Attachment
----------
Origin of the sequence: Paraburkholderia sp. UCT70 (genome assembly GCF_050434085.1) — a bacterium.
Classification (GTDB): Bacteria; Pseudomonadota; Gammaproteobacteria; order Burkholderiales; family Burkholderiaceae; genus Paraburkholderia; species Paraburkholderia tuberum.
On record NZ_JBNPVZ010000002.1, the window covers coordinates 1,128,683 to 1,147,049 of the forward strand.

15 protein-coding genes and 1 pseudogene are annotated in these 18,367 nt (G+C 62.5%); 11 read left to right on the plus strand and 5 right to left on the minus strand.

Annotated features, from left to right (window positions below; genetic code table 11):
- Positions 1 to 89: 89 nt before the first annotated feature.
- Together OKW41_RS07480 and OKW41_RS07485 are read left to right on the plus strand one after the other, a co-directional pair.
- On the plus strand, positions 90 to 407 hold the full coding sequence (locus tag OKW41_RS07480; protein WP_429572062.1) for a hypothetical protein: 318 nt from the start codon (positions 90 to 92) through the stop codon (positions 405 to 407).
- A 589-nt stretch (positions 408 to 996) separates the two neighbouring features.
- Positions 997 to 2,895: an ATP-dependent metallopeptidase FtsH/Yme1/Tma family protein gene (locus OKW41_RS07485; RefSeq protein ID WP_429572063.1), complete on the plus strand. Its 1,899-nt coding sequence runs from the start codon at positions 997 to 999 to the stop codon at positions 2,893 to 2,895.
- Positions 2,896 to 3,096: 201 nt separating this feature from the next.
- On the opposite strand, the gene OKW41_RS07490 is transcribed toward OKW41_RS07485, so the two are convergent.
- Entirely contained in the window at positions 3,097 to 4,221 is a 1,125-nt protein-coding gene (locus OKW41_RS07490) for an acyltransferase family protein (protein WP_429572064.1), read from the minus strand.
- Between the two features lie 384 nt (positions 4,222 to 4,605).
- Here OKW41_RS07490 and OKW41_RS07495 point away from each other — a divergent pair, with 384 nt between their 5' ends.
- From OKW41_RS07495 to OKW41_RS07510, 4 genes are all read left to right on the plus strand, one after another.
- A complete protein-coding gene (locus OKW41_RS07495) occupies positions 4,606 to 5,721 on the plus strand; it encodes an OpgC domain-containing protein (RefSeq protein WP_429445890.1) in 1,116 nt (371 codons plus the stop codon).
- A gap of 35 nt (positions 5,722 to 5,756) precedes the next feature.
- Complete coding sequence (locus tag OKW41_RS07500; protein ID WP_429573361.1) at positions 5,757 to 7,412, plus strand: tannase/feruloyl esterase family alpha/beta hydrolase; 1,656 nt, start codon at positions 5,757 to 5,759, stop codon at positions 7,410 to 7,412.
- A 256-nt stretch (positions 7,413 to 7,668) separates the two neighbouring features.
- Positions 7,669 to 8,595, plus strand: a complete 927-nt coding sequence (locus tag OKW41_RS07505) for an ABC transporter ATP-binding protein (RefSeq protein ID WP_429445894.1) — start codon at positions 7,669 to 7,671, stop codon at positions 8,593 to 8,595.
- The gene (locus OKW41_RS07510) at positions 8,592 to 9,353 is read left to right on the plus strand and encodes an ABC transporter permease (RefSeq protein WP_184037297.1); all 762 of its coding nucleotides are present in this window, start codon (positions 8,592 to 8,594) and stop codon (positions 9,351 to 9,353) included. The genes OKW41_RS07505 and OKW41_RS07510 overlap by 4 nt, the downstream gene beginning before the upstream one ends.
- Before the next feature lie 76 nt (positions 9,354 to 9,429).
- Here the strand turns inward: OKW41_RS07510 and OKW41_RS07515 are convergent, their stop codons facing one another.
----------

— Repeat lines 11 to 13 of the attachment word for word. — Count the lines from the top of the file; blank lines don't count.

- Positions 2,896 to 3,096: 201 nt separating this feature from the next.
- On the opposite strand, the gene OKW41_RS07490 is transcribed toward OKW41_RS07485, so the two are convergent.
- Entirely contained in the window at positions 3,097 to 4,221 is a 1,125-nt protein-coding gene (locus OKW41_RS07490) for an acyltransferase family protein (protein WP_429572064.1), read from the minus strand.